February 1, 2021
The Borough of Manhattan Community College (BMCC/CUNY) Theatre program presents a four-chapter original audio musical theatre production, “The Life of Mary Rogers; An Incredible, Plausible, Entirely Made Up, True Story from 1841,” with book by BMCC Theatre Professors Katherine Kavanagh and Tariq Hamami and lyrics by Kavanagh, Hamami and guest composer Thomas Hodges. Theatre Professor Carol Johnson was the project’s vocal coach.
All four episodes are available at the production’s homepage located on the BMCC website as well as audio platforms including Apple podcasts. The show’s creators and cast will also host a live-streamed event on February 5 at 7 p.m.
The musical tells the story of Mary Cecelia Rogers, who worked in a cigar shop in 1840’s era— lower Manhattan—a few blocks from where the BMCC campus now stands. The mysterious circumstances surrounding Rogers’ death were widely reported by tabloid newspapers of the era and inspired Edgar Allan Poe’s detective story “The Mystery of Marie Roget.”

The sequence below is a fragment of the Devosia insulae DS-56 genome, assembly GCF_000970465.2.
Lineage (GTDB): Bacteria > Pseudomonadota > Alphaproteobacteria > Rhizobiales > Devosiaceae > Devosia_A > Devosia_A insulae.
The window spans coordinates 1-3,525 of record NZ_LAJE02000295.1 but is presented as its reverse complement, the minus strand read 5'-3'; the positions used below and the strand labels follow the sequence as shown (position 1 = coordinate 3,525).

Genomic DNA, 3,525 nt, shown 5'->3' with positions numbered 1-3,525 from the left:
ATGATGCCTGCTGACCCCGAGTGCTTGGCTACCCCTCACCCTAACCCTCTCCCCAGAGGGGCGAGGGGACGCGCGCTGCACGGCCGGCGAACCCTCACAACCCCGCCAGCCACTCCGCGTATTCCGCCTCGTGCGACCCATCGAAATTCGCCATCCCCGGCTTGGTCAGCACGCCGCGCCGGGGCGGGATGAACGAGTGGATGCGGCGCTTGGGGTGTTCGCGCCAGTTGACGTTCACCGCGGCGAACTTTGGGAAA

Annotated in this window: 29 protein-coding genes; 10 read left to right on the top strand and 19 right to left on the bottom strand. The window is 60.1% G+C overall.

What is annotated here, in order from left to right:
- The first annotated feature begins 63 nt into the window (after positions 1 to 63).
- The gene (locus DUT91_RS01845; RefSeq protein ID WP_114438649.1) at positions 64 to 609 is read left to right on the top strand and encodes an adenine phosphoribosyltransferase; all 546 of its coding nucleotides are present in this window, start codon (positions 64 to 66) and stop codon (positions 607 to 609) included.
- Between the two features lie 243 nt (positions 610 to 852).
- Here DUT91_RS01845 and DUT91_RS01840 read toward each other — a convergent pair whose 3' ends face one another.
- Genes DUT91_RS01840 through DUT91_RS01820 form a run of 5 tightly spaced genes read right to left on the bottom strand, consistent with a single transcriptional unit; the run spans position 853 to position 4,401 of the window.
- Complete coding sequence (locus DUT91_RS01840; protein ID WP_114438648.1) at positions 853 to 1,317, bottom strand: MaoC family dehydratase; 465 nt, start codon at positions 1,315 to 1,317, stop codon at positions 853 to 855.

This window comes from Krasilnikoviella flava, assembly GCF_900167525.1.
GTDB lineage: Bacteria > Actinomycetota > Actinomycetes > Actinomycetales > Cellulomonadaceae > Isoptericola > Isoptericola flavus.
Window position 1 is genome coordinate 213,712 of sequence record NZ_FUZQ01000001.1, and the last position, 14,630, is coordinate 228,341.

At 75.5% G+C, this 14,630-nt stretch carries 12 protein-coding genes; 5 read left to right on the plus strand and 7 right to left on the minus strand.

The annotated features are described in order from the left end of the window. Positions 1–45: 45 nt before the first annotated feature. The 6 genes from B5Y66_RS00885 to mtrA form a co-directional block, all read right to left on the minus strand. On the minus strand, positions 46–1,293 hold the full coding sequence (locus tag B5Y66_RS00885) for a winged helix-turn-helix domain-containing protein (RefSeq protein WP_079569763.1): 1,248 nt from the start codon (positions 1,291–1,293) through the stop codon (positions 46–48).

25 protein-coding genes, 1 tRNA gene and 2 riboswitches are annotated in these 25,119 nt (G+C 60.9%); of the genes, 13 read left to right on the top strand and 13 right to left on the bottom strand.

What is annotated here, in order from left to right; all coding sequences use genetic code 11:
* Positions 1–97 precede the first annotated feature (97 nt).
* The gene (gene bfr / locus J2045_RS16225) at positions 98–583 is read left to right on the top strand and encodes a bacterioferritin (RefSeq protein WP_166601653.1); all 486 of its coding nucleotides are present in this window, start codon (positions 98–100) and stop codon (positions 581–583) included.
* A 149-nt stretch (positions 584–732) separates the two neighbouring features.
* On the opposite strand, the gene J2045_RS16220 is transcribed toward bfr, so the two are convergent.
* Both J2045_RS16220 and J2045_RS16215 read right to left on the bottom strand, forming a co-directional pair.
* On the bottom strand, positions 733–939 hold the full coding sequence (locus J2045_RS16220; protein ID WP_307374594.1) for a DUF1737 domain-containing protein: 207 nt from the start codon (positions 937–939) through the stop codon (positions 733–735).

Historians have said newspaper editors, government officials and religious advocates alike sensationalized the circumstances surrounding Rogers’ death and used it as part of a crusade against women’s independence including reproductive choice.
This production is told from Mary Rogers’ perspective. As she fights to hold onto her independence, an untimely pregnancy throws her life into chaos. The story details rising tensions between loved ones over the choices Mary can make at the time.
“There is so much about the specific time period and place that Mary lived that fascinates me—especially because she lived and worked in the neighborhood surrounding BMCC,” explained Kavanagh. “I was interested in trying to find out more about who she was in life. I discovered that much of what was written about her death was fabricated. If you look her up online, often what comes up is a statement about her being a ‘murder victim,’ but, in fact, that is not how she died.”
Pandemic prevents production from reaching stage, team adapts to podcast format